desired product, and these materials are not as generally useful as palladium catalysts.
Although the reaction under most conditions usually takes from one to about twelve hours to produce an appreciable amount of product, it should be realized that this time and the various other operating conditions for the reaction are interdependent. That is, the time of the reaction, the temperature, pressure, concentration of antibiotic used, type of catalyst and so forth are all related.
In general, a solution having a concentration of from about 1% to about 10% by weight of the starting material is satisfactory for use in the present reaction. More dilute or more concentrated solutions may be used, but there is no particular advantage in such. In general, after approximately one molar quantity of hydrogen has been absorbed by the reaction mixture, the rate of adsorption tends to diminish or cease. The product may then be recovered by any desired means, most simply by removal of the catalyst and concentration of the solution. A solid may be recovered from concentrated solutions of the product by adding a non-solvent for the product, preferably an organic non-polar solvent. Non-solvents include diethyl ether, pentane, benzene, toluene and chloroform. It is advisable to avoid elevated temperatures during the recovery of the product, although temperatures slightly higher than room temperature are not deleterious. The product is obtained as a bright yellow material which is soluble in water. When amphoric chlortetracycline is used as starting material, the compound obtained initially is tetracycline hydrochloride. By adjusting the pH of an aqueous solution of this material until it is slightly acidic, there may be obtained the free base form of the new product, tetracycline itself. The free base also possesses appreciable solubility in water. However, by evaporation or other careful removal of the water, the product may be obtained as the solid material. The amphoteric tetracycline may be extracted at a suitable pH from aqueous solutions with certain water immiscible organic solvents. It is preferred to effect this extraction at a pH of approximately 4.0-5.0. Solvents such as butanol or ether are useful for this purpose. Upon concentrating the solvent, the crystalline base separates. It may be recrystallized from certain solvents such as toluene to obtain the anhydrous is 444. Ultraviolet absorption maxima occur at about 270 and 362 m when the material is dissolved in methanol 0.01 N in hydrogen chloride. Inmethanolic solution 0.01 N in sodium hydroxide absorption maxima occur at 245, 265 and 382 m Since tetracycline is an amphoteric compound ust as are chlortetracycline and oxytetracycline (Terramycin), a variety of salts may be prepared from the antibiot c with various bases or acids. Since the basic and acidic groups of the antibiotic are not part1cularly strong, a strong acid or a strong base is preferably used in the formation 'of stable salts of the antibiotic. Salts of the same type as those previously prepared from chlortetracycline and oxytetracycline may also be prepared from tetracycline and by the same processes. In general, the ac1d or base should be chosen keeping in mind the use to which the salt is to be put. Thus, if the salt is to be administered to humans or animals internally, an acid or base is chosen which is relatively non-toxic. If, however, the antibiotic is to be used for treatment of, for instance, plant diseases, the toxicity of the acid or base used for forming the salt is not nearly as important. In general, the preferred acids are the mineral acids, which are sufficiently strong to form stable tetracycline salts. These acids include hydrochloric acid, sulfuric acid, nitric acid and phosphoric acid. In the preparation of a metal salt of tetracycline, it is also important that a strong base be used. In general, the alkali metal bases, that is sodium hydroxide, potassium hydroxide, lithium hydroxide, etc., and the alkaline earth metal bases (e. g. calcium hydroxide, barium hydroxide, etc.) are the most useful.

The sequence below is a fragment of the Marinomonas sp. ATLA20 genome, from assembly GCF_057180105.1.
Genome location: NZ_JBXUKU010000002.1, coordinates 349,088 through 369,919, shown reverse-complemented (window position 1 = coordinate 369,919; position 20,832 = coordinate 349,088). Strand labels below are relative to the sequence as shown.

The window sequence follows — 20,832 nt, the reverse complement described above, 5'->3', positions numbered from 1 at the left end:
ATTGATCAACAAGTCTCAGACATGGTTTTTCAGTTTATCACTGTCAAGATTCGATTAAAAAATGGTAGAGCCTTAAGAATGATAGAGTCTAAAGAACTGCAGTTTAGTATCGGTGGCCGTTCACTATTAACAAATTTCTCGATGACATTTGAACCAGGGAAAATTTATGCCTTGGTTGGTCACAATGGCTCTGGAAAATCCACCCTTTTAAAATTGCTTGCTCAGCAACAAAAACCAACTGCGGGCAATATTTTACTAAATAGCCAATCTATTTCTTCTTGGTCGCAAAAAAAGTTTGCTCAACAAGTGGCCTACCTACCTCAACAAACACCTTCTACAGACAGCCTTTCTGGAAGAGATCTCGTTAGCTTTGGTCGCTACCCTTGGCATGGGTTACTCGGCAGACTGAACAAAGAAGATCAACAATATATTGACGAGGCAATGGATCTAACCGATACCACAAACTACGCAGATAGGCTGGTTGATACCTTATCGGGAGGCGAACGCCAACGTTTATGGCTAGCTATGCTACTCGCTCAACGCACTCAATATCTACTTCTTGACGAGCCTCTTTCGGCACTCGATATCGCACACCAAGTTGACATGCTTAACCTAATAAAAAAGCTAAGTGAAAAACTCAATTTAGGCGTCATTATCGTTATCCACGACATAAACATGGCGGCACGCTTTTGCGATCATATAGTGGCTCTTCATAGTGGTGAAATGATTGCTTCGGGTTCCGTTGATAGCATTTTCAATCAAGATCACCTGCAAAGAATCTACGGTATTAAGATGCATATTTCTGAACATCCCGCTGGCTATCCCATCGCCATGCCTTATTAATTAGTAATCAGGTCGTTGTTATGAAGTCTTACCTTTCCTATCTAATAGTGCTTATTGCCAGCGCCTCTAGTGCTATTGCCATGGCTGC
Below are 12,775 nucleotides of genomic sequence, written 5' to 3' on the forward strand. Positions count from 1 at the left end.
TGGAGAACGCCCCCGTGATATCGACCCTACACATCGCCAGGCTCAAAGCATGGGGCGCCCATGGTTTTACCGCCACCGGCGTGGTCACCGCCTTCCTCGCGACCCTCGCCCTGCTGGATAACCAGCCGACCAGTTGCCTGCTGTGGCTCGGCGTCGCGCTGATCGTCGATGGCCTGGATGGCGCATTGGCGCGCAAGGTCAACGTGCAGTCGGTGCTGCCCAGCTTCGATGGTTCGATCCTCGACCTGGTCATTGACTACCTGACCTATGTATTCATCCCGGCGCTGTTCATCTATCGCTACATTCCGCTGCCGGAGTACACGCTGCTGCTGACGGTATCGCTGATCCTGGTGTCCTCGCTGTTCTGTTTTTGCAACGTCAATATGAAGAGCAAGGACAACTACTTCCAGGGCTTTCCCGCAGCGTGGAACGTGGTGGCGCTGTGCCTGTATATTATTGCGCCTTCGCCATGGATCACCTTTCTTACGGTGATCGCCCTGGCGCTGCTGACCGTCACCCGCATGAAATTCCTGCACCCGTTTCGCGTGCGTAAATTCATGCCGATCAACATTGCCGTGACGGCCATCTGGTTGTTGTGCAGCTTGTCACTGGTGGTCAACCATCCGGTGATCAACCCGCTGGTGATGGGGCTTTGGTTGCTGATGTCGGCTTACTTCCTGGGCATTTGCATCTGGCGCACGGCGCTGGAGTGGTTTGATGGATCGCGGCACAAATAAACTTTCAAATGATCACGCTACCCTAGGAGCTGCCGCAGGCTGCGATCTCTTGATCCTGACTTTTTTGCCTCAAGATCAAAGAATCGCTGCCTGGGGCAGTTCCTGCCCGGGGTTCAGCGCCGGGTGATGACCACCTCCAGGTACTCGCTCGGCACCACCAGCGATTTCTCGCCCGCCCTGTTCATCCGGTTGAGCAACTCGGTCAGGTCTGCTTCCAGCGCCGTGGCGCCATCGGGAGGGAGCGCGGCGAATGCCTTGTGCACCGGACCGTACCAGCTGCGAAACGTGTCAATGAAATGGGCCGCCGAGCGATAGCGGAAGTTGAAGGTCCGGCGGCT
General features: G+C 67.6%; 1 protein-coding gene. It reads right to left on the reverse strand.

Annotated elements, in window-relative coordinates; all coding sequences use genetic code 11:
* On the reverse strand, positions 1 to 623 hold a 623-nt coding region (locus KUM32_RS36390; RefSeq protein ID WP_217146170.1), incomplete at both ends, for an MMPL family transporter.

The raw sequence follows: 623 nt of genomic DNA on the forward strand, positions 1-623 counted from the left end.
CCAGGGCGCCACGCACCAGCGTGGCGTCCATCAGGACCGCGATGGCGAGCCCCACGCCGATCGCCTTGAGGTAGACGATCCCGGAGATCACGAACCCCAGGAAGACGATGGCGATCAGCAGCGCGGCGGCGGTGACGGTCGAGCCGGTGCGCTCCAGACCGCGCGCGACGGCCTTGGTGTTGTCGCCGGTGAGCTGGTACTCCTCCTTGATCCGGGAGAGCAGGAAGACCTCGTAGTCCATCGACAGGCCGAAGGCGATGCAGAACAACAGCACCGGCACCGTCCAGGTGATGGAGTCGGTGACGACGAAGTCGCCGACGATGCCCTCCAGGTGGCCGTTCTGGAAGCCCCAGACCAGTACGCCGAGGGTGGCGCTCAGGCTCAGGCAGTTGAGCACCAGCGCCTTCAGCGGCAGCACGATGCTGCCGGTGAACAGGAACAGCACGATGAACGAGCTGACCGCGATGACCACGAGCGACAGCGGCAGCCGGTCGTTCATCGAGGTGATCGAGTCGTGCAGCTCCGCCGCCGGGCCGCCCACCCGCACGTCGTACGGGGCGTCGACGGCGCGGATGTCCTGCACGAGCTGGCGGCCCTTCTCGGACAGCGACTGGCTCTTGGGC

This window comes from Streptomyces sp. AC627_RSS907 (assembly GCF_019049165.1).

The acid and metal salts of tetracycline may be prepared by treating the amphoteric compound with approximately one equivalent of the chosen ac1d or base. This may be done in aqueous solution or 1n a suitable solvent. Upon careful evaporation of the solvent the solid salt may be obtained. When the product is prepared in aqueous solution, the solid may be produced by drying from the frozen state. Alternatively the salts may be separated by addition of a non-solvent for the product, for instance, the addition of ether to a methanol solution of the product will cause precipitation of the salt.
Tetracycline and tetracycline salts possess a high order of activity against a variety of microorganisms including both gram-positive and gram-negative species. This action has been measured quantitatively by means of a serial dilution procedure, widely employed in testing antibiotics. In the following table some of these values are given:
TABLE I Activity in vitro of tetracycline Plinimum I nhibitory Spt mos Concentration (meg/ml.)
The new products prepared by the process of this invention have definite utility as antimicrobial agents. They may be used in sterilization to remove susceptible microorganisms from pharmaceutical equipment of various types or to separate certain species from solutions containing mixtures of various types of microorganisms. They also possess utility 1n the treatment of animals infected with certain organisms which are sensitive to the action of the material; in particular, those which belong to the gram-positive group of microorganisms.